Pavel Avetisyan in Gedatagh / Southern Armenia
archaeological places in Armenia are nowadays endangered by illegal building
or development activities. Another threat is the local population in search
for treasures in ancient settlements, fortresses or cemeteries. So the Institute
for Archaeology and Ethnography of the Armenian Academy of Sciences in co-operation
with the Institute for Near Eastern Archaeology of the Ludwig-Maximilians-University
in Munich decided to record and document all archaeological places in Southern
Armenia. When the location of ancient places is known, they can be protected
in the future.
With support by the German Research Council (DFG) initial work could be carried out in autumn of 2000. During 3 weeks, which we spent in the region of Sisian in August-September 2000, all parts of the province could be visited. Members of this expedition were P. Avetisyan, S. Melkonyan, U. Hellwag, S. Kroll and A. Poghosyan as driver.
We are grateful to the Institute for Near Eastern Archaeology of the Ludwig-Maximilians-University in Munich (Professor Michael Roaf), in particular to Cornelie Wolff (graphic artist). The Institute for Archaeology and Ethnography (Professor Aram Kalantaryan), the Commission for preservation of historical and cultural monuments in Erevan (G. Gyurdgyan) and the museum in Sisian (Ts. Petrosyan) were helpful with information concerning possible antique monuments in the region. Further information came from local residents.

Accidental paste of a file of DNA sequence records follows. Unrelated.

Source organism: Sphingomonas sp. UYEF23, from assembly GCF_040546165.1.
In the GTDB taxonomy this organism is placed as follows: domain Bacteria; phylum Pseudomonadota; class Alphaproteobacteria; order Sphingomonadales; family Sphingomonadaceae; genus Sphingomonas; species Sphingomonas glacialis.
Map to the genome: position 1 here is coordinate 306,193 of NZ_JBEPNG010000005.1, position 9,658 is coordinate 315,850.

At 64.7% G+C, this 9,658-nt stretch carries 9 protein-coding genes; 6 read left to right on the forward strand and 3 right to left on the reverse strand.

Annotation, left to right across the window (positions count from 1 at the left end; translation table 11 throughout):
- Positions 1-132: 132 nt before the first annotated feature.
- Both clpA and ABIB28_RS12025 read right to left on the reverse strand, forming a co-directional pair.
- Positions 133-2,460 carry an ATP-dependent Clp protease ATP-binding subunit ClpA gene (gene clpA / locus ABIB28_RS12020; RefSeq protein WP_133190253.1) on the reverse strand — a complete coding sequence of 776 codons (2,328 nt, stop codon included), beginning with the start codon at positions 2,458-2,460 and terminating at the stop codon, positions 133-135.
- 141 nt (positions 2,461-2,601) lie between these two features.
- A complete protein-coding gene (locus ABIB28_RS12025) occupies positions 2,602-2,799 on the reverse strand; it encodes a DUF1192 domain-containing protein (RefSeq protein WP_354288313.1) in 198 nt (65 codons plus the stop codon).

More than 50 ancient sites could be located (from the Early Bronze Age of the 3. Mill. to Late Antiquity). However, many of them had been destroyed in ancient or modern times, f. e. the tombs in Gedatagh, Tsghuk, or the Kura Arax settlement in Ltsen. Every site was mapped by GPS (Global Positioning System), if necessary drawings were made and photographs taken. Sketch plans of tombs, settlements and forts were drawn, partly again with the help of GPS. Pottery and stone tools were collected to provide provisional dating.
Outstanding among the sites visited are the fortresses of Aghitu, Shaghat, Narinkala, Shakeh and Balak, as well as the ancient cities of Uyts and Zorakarer. The only place, which had been known better, is Zorakarer, north of Sisian. In contrast to the opinion that Zorakarer may be called an Armenian Stonehenge, an exact investigation of the place yields other results. Zorakarer, located on a rocky promontory, was mainly a necropolis from the Middle Bronze Age to the Iron Age. Enormous stone tombs of these periods can be found within the area. Later, possibly in Hellenistic Roman time it served as a place of refuge in times of war. Close to the high plateau a wall of rocks and loam was built; for reinforcement vertical rocks were plugged into the wall. Of this city wall only the upright standing rocks still remain and are subject of speculation.
Unknown on the other hand is the ancient city of Uyts, located east of Sisian on a promontory high above the river Vorotan. Here again enormous stone tombs were found close to the city, most of them robbed a long time ago. The first settlement may date to the Iron Age and later periods. In the Hellenistic Roman period a city wall was constructed, which in structure is very similar to the city wall of Zorakarer. However, the most important discovery in Uyts is an older settlement on a low river terrace above the Vorotan gorge (Uyts Eastern Terrace) Surface material found on the terrace and below date from the late Early Bronze or Middle Bronze Age to Hellenistic times.
More details for all sites plus possible date and location
Stephan Kroll 10/June/2002
last modified 15/May/2010